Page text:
In general, a person who is a nonresident alien at the end of the tax year and who is married to a U.S. citizen or resident may elect to be treated as a U.S. resident for income tax purposes, if both spouses so elect. To qualify for the election, you, as a U.S. citizen or resident spouse need to be a U.S. citizen or resident only at the close of the tax year.
What happens with a non-resident spouse on a tax return?
As a result of the election:
- you and your nonresident alien spouse agree to be subject to tax on your worldwide income;
- you may claim a personal exemption for your spouse;.
- you may claim deductions for items that were paid by your spouse which would not otherwise be deductible by you if you filed a separate income tax return;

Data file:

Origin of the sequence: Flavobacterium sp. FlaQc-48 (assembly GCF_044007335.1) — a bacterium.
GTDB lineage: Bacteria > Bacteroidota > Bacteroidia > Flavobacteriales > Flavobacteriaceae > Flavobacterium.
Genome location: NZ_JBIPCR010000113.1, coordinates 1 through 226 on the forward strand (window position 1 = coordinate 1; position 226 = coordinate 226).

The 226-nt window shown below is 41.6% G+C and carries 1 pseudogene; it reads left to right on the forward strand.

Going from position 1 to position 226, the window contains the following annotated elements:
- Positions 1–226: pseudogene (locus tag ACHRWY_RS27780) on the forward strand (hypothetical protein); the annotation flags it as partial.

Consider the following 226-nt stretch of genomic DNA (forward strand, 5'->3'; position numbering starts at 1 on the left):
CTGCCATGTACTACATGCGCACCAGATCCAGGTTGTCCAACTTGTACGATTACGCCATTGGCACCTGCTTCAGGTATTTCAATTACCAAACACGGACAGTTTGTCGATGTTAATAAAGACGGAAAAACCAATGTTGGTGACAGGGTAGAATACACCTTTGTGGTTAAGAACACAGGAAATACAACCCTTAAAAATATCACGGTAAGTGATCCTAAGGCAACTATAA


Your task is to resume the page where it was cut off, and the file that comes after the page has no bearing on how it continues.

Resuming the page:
- your income would be subject to tax at the rates for married taxpayers who file joint returns;
- any exempt income of your nonresident alien spouse from a public international organization remains tax exempt;
Non-resident spouse on a tax return
In effect, if you make the election, you may be subject to income tax at a lower tax rate than if you had not made the election and you filed a separate income tax return. The election is made by attaching a statement to your joint income tax return for the first tax year for which the election will apply. The statement must contain a declaration that you are making the election and the names, addresses and taxpayer identifying numbers of both you and your spouse. In addition, both you and your spouse must sign the election statement. Whether the election will be advantageous to you depends on your